Raleigh tells Bird and Lime to meet city’s scooter rules as written

Electric Bird scooters have arrived in downtown Raleigh, Cameron Village and Oberlin

Deas Fenderson of Bird scooters gives a quick tutorial on how to use the dockless, electric scooters in downtown Raleigh
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Deas Fenderson of Bird scooters gives a quick tutorial on how to use the dockless, electric scooters in downtown Raleigh

Corrected at 10:05 p.m. Dec. 7, 2018. See details in story.

The future of electric scooter companies Bird and Lime in Raleigh remains unclear.

Both companies responded by a Thursday deadline the city had given them to agree to new rules. But both made changes to the proposed operating agreement the City Council had approved.

The city “cannot accept these changes and has instructed Bird and Lime” to submit the original agreements by Friday, according to Transportation Director Michael Moore.

The News & Observer was unable to determine late Friday if the companies had done that.

Bird and Lime have expressed frustration with Raleigh’s rules.

If they don’t agree to the rules, they will have 72 hours to remove their electric scooters from Raleigh.

The companies brought the scooters to Raleigh last summer without seeking the city’s approval or coordination.

The City Council voted to let the scooters stay on city streets about a month ago but only if the companies agreed to certain guidelines and paid a $300-per-scooter fee. Each company can have up to 500 scooters.

Both companies waited until the last day to respond to the city’s 5 p.m. deadline Thursday.

“After much deliberation and still some uncertainty, Lime has ultimately agreed to sign the agreement and will now begin the difficult work to try and make this a reality for the citizens of Raleigh,” Lime said in a statement. “This agreement will make it harder to deliver affordable, accessible transportation to all members of the Raleigh community.”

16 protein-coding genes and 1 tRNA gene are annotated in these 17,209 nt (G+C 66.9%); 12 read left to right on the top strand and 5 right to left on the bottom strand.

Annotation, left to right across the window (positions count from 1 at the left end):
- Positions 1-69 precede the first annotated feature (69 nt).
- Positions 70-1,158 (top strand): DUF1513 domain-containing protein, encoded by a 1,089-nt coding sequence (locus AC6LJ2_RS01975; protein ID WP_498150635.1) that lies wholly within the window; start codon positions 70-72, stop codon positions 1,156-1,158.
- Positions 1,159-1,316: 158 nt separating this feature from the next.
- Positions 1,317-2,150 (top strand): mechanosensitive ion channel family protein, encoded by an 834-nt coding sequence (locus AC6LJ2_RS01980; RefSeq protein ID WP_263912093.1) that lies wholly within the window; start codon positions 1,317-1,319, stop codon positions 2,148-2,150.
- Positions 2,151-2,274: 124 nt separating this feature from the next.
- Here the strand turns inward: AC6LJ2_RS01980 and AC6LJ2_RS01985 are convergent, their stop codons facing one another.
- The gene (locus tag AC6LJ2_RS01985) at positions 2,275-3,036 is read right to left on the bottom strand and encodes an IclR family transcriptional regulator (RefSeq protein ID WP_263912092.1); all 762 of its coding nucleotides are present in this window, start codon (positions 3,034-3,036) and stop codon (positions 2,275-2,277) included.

Efforts to reach Bird were unsuccessful, but a previous statement read, “The current proposed framework gives us significant pause as it dramatically limits our ability to provide transportation to the community.”

Raleigh’s regulations reaffirm that riders may not ride on sidewalks or greenways. Riders must also be 18 and must follow state and federal laws. They are encouraged to wear a helmet.

Scooters can be unlocked for $1, and then it costs 15 cents per minute to ride. Once a rider has reached a destination, he or she leaves the scooter for the next person to use. Raleigh’s new rules prohibit scooters from being parked or placed within 100 feet of any school zone, and in areas that block building access, bus zones, driveways and curb ramps.

The original rules would have stopped the scooters from being parked on streets without sidewalks, but the rules were changed by the council to allow them to be placed within 2 feet of the curb. Raleigh leaders also changed the rules to allow scooters to be placed on the streets at 5 a.m. instead of 6 a.m.

Twenty percent of scooters will be required to be placed in city-described “communities of concern” and the companies must submit a plan to “reduce barriers to low-income” riders.

The money raised from the scooter fees will help Raleigh cover the cost of enforcing the rules. The city is creating educational material to encourage people to not ride on sidewalks. That educational period will by followed by enforcement by the Police Department.

This story has been corrected to accurately report what Transportation Director Michael Moore said in a Thursday email about the scooter companies’ communication with the city. The companies’ response was reported incorrectly in an earlier version of this story.

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Anna Johnson covers Raleigh and Wake County for the News & Observer. She has previously covered city government, crime and business for newspapers across North Carolina and received many North Carolina Press Association awards, including first place for investigative reporting. She is a 2012 alumna of Elon University.
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